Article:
Inside Higher Education has the story:
The Center for American Progress has impeccable credentials for the Obama era. In the same way that the right-leaning Heritage Foundation and American Enterprise Institute had the attention of the Bush administration, the Center for American Progress, headed by the former Clinton confidante John Podesta, is the think tank for the current White House. Time magazine called the center "Obama's idea factory" after his election last year.

Which makes the center's new white paper on higher education all the more interesting -- and, perhaps, all the more concerning to some college leaders.

The document, "Putting the Customer First in College," calls on the U.S. Education Department to create an Office of Consumer Protection in Higher Education that would (1) pressure colleges to produce significantly better data on how well they serve students, (2) develop a system for making that data available for students to use in choosing a college, and (3) direct students unhappy with their colleges' educational practices to federal, state, or accrediting officials who can help them resolve their complaints.

Read the full article here, and the full report here.

Tuesday, November 3, 2009

King at Prichard

CPE President Bob King addressed the Prichard Committee at yesterday's fall meeting. From my notes, here are some of his thoughts on how to move forward on postsecondary achievement.

  • The Kentucky Community and Technical College System is increasingly moving toward the technical side of its combined mission. We need to get a renewed focus on getting students to stay for associate degrees.
  • The comprehensive universities have not fully engaged the 1997 call for a distinct focus at each institution. That concept could use sharper implementation, perhaps with one school being the premier place for education leadership, another arts, and another on STEM education.
  • The research universities need new attention to the goals for graduate study and research.
  • For students taking developmental courses, we have got data on how they persist, but we’re not devoting enough high quality resources to those students. We should add a much stronger push to graduate those students and to do that in fewer years.
  • Kentucky has very high performing students who are not considering Kentucky public institutions, and we need to get those students to see our schools as serious options.

Disability results?

One of my most regular readers asked, and at least one more wants to know, so I'll quickly post the answer.

When will revised Kentucky Core Content Test results for students with disabilities be available?

I still don't know. At the October 8 KBE meeting, we heard that districts would have extended time to report on students who may have been improperly counted as having disabilities (see blog-post here). There wasn't yet a schedule for announcing revised results for the state and individual schools. I haven't heard an update on that since.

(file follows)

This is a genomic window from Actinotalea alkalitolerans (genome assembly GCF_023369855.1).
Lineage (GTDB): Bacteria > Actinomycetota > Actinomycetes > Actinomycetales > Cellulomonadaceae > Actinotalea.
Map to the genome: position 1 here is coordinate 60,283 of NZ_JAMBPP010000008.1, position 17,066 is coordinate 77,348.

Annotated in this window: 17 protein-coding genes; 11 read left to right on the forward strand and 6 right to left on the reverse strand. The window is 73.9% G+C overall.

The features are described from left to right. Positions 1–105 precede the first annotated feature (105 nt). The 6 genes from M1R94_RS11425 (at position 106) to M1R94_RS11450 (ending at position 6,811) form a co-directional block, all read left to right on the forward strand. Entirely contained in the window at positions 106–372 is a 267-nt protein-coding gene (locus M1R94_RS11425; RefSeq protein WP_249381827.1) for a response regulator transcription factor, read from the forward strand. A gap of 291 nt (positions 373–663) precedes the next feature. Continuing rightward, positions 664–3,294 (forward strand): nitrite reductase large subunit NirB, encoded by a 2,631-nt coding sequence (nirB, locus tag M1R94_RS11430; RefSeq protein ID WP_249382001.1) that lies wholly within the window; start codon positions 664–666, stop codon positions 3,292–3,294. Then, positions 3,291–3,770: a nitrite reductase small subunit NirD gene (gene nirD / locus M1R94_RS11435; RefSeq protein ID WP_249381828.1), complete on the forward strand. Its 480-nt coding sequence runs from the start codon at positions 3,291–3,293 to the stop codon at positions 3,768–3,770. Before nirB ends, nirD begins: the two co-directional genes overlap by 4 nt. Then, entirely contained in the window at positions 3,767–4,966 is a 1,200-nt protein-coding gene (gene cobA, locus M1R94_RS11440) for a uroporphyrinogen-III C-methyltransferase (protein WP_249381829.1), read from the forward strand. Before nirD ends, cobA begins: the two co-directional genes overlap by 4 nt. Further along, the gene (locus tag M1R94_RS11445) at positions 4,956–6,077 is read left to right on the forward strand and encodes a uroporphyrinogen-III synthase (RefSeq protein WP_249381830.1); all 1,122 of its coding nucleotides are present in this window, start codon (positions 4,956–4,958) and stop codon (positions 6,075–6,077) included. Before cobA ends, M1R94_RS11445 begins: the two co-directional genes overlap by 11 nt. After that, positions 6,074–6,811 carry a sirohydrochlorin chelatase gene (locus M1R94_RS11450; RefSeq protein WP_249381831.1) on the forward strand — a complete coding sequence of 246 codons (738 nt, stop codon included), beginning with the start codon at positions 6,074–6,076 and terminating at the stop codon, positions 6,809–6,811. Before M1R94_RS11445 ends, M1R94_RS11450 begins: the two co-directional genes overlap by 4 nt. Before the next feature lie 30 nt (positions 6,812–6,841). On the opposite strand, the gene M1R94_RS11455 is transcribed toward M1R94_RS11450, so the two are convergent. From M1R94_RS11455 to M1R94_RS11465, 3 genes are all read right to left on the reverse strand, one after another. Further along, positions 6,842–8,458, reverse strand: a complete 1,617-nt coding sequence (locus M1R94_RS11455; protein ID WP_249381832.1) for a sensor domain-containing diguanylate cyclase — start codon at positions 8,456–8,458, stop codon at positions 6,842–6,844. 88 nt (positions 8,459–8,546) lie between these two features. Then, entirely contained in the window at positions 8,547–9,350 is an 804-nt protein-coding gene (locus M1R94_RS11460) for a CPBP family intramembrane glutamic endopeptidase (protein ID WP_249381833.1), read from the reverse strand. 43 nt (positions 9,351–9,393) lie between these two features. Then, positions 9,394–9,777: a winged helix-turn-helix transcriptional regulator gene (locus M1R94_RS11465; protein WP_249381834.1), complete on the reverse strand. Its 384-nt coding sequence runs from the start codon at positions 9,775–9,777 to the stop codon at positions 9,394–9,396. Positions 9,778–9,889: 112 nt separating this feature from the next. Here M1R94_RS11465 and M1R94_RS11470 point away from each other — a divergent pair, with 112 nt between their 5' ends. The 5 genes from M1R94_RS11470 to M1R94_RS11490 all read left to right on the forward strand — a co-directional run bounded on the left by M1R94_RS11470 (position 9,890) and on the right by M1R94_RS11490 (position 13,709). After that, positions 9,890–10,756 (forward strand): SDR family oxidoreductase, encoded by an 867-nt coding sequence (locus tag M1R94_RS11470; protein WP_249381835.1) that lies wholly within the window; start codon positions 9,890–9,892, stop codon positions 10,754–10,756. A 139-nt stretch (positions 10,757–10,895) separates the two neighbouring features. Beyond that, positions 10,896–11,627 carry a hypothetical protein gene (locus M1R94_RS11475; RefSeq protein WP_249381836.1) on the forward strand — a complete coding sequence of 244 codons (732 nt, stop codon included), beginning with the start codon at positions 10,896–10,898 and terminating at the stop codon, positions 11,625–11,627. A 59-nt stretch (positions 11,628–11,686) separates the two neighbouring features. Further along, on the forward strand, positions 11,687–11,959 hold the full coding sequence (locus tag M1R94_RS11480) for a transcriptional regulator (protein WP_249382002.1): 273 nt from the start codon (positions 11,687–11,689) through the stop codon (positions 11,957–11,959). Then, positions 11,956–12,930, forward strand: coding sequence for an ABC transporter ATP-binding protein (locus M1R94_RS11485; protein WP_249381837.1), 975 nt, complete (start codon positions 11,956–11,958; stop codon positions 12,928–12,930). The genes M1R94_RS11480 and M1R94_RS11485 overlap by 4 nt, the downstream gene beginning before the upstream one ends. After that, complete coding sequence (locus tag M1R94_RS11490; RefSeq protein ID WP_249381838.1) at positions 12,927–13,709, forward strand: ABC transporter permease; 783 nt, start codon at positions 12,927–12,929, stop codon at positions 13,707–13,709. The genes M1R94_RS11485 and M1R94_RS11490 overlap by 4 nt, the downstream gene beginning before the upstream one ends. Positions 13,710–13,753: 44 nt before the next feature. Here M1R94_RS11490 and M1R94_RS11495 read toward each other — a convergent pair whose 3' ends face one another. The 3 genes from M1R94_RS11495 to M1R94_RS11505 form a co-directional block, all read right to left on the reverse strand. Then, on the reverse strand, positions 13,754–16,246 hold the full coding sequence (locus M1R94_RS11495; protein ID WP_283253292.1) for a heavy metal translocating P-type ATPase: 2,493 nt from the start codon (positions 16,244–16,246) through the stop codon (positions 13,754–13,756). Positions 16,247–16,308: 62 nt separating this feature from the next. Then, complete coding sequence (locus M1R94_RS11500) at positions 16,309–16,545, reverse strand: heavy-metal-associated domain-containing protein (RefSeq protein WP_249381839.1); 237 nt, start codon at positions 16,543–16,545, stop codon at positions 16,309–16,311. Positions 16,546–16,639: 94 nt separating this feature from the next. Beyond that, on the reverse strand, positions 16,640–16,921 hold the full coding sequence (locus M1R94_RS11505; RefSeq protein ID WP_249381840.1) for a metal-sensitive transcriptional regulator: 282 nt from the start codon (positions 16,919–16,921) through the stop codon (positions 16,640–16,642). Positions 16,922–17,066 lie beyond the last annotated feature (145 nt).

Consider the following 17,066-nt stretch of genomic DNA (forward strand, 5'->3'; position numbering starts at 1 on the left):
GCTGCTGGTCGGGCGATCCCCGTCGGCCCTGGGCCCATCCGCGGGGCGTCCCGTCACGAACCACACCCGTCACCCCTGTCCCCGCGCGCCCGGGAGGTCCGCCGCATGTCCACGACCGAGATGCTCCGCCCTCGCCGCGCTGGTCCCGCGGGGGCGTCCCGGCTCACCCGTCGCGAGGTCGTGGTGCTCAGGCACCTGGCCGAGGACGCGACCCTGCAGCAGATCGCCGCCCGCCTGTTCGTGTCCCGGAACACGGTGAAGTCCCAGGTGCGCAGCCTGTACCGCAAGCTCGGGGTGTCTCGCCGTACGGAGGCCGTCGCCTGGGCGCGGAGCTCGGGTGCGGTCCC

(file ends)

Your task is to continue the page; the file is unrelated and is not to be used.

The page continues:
Commissioner at Committee

Commissioner Terry Holliday spoke at the fall Prichard Committee meeting yesterday. From my notes on his remarks, here are some points of interest, organized by topic.

November 13 is now the scheduled date for the Common Core project to release grade-by-grade draft standards. (A draft for end-of-high-school is already available here, and under validation review as described here).

February is now the likely date for Kentucky to adopt mathematics and language arts standards.

Sixteen states can adopt the Common Core by next June, but others have legal requirements that will take longer.

The early-adopting states are looking to begin work on common assessments early in 2010, and looking to the federal $350 million as a source of support for their work. Those efforts will:
  • include a major design role for teachers in participating states.
  • include both accountability assessment and formative assessment elements.
  • look to writing, problem-solving, and teamwork as part of what higher education consistently says students need for college success.
  • aim to use technology far more effectively than past tests.
Student performance data must be part of teacher evaluations, but we should never measure anybody by a one-day one-shot view.

The evaluation process should be designed and used as a growth instrument, not to be used for dismissals. Action plans are the right tool when dismissal is being considered.

That approach should apply both to teacher effectiveness and principal effectiveness, and Kentucky's approach will also include superintendents and school boards. (No, school councils were not mentioned.)

The Commissioner expects to propose legal changes to allow very strong action for the lowest five percent of schools. The words "charter school" are likely to be included, but not as a blanket endorsement. Instead, KDE is looking for "restrictive language" to tackle the situations that most need to turned around.